Ankyloglossia

Tongue Tie and Frenotomy in the Breastfeeding Newborn

Isabella Knox
NeoReviews (2010) 11, 513-519

Abstract

Tongue tie or ankyloglossia has been the subject of much controversy. As defined in this review, tongue tie occurs when a common minor embryologic tissue remnant—persistence of midline sublingual tissue that usually undergoes apoptosis during embryonic development—causes restriction of normal tongue movement. Effective breastfeeding requires newborns to fine-tune their tongue movements to adapt to their mothers' particular nipple and breast anatomy and physiology.

Posterior ankyloglossia: A case report

Michael W. Chua and David C. Bloom

Int J Pediatr Otorhinolaryngol. 2009 Jun;73(6):881-3.

Abstract

Ankyloglossia, or tongue-tie, refers to an abnormally short lingual frenulum. Ankyloglossia is a recognized but poorly defined condition and has been reported to cause feeding difficulties, dysarthria, dyspnea, and social or mechanical problems. In infants, the most concerning symptoms are feeding difficulties and inability to breastfeed.

Ankyloglossia in Breastfeeding Infants: The Effect of Frenotomy on Maternal Nipple Pain and Latch

Anjana Srinivasan, Carole Dobrich, Howard Mitnick, Perle Feldman
Breastfeeding Medicine. 2006, 1(4): 216-224.

Abstract

Objective: The aim of this study was to measure the effectiveness of frenotomy in ankyloglossic infants, by quantifying the changes in latch and maternal nipple pain using standardized tools.

Review of tongue-tie release at a tertiary maternity hospital

Lisa Helen Amir, Jennifer Patricia James and Joanne Beatty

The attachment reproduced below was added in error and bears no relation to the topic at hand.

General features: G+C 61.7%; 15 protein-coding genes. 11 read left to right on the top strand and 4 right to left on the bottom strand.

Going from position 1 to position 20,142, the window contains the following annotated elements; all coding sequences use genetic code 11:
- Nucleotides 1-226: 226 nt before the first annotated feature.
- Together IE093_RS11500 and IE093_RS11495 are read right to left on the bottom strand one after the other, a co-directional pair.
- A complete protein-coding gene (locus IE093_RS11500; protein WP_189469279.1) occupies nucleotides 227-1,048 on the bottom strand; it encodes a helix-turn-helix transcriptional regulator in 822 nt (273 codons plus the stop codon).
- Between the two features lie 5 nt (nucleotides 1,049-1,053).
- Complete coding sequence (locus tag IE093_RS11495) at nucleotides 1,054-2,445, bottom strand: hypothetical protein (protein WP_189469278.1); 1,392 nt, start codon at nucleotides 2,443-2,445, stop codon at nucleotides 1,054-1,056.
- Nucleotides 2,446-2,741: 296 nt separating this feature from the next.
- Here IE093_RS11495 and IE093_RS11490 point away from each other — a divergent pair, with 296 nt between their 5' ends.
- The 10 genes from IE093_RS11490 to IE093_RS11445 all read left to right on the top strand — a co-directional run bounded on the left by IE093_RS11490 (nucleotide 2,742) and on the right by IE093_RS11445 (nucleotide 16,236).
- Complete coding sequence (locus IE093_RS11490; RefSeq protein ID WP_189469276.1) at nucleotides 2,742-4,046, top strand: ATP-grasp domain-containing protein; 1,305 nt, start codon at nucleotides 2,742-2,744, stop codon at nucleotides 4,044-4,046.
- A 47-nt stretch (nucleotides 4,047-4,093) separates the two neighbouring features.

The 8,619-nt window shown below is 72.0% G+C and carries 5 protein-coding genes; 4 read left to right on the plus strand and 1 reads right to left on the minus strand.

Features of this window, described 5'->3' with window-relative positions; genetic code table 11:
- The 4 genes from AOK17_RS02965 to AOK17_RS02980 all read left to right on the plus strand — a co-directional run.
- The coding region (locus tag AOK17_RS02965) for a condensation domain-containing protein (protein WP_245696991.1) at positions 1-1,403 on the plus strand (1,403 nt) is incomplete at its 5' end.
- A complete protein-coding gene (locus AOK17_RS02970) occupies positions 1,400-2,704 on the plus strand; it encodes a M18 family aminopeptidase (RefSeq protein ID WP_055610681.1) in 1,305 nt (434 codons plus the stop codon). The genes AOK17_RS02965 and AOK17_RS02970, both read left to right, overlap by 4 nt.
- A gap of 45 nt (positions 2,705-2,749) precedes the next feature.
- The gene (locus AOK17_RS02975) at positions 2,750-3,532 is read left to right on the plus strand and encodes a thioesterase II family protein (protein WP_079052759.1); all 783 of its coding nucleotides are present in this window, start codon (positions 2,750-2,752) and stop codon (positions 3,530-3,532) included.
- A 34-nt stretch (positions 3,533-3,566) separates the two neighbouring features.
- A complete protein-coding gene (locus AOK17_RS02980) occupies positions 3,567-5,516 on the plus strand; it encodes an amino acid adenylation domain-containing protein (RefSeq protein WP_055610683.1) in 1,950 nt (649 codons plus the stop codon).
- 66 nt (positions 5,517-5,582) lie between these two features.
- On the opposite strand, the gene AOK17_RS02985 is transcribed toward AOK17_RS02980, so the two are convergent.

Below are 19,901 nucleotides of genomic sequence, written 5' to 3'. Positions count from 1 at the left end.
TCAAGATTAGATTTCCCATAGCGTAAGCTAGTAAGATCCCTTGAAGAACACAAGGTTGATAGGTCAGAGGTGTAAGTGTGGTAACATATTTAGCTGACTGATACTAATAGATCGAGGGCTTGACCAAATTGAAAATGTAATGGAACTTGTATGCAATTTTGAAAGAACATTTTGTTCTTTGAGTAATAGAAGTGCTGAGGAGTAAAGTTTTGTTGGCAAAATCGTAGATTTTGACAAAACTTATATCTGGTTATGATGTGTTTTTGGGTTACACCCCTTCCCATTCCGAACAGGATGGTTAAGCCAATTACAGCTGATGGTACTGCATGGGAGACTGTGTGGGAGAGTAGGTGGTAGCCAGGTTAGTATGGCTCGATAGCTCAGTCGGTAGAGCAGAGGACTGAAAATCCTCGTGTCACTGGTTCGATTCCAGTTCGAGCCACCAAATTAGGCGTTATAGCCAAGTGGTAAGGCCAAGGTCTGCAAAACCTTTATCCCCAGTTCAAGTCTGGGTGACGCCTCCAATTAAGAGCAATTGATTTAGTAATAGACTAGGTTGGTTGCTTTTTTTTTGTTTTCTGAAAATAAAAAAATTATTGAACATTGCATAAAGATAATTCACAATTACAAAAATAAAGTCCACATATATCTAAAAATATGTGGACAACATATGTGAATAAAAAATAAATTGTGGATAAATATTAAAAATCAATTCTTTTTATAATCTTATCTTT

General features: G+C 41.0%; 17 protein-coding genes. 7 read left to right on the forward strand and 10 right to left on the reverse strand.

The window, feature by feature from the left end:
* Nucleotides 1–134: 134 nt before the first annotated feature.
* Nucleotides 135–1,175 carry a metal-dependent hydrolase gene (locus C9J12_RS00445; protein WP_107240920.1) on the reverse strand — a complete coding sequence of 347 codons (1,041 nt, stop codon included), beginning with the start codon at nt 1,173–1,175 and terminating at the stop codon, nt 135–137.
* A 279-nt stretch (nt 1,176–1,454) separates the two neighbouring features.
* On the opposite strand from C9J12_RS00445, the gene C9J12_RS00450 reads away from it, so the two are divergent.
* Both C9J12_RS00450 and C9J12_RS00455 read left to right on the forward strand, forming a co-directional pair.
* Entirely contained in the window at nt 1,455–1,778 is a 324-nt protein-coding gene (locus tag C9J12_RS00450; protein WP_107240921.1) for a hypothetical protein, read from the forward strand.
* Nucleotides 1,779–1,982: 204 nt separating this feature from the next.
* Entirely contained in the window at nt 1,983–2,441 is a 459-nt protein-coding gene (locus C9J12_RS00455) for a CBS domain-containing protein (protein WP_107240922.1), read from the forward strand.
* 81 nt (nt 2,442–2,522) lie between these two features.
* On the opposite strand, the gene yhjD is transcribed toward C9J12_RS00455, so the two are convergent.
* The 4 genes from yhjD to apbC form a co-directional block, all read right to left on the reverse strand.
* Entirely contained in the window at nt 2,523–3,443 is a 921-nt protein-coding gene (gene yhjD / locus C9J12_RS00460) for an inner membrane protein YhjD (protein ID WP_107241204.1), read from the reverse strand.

Journal of Paediatrics and Child Health 41 (5-6), 243–245. - May 2005.

Abstract

Objective: To review the first 12 months of assessment and release of lingual frenulum (frenotomy) at a breast-feeding clinic in a tertiary maternity hospital (August 2002 to end of July 2003) and to report on the breast-feeding outcomes and parental satisfaction.

Randomized, controlled trial of division of tongue-tie in infants with feeding problems

Monica Hogan, Carolyn Westcott and Mervyn Griffiths

Journal of Paediatrics and Child Health 41 (5-6), 246–250. - May 2005

Abstract

Objective: To determine whether, in infants with a tongue-tie and a feeding problem, the current medical treatment (referral to a lactation consultant) or immediate division works best and enables the infants to feed normally.

Breastfeeding and Frenulums

Dr. Brian Palmer prezentációja kommentárokkal.

Introduction

I have been evaluating frenulums and the importance of breastfeeding for many years. I am hoping this presentation will help those who believe tight frenulums can have a negative impact on breastfeeding but have not had the documentation needed to convince a doctor or parent to do anything about it. I am hoping this presentation will give you that needed documentation.

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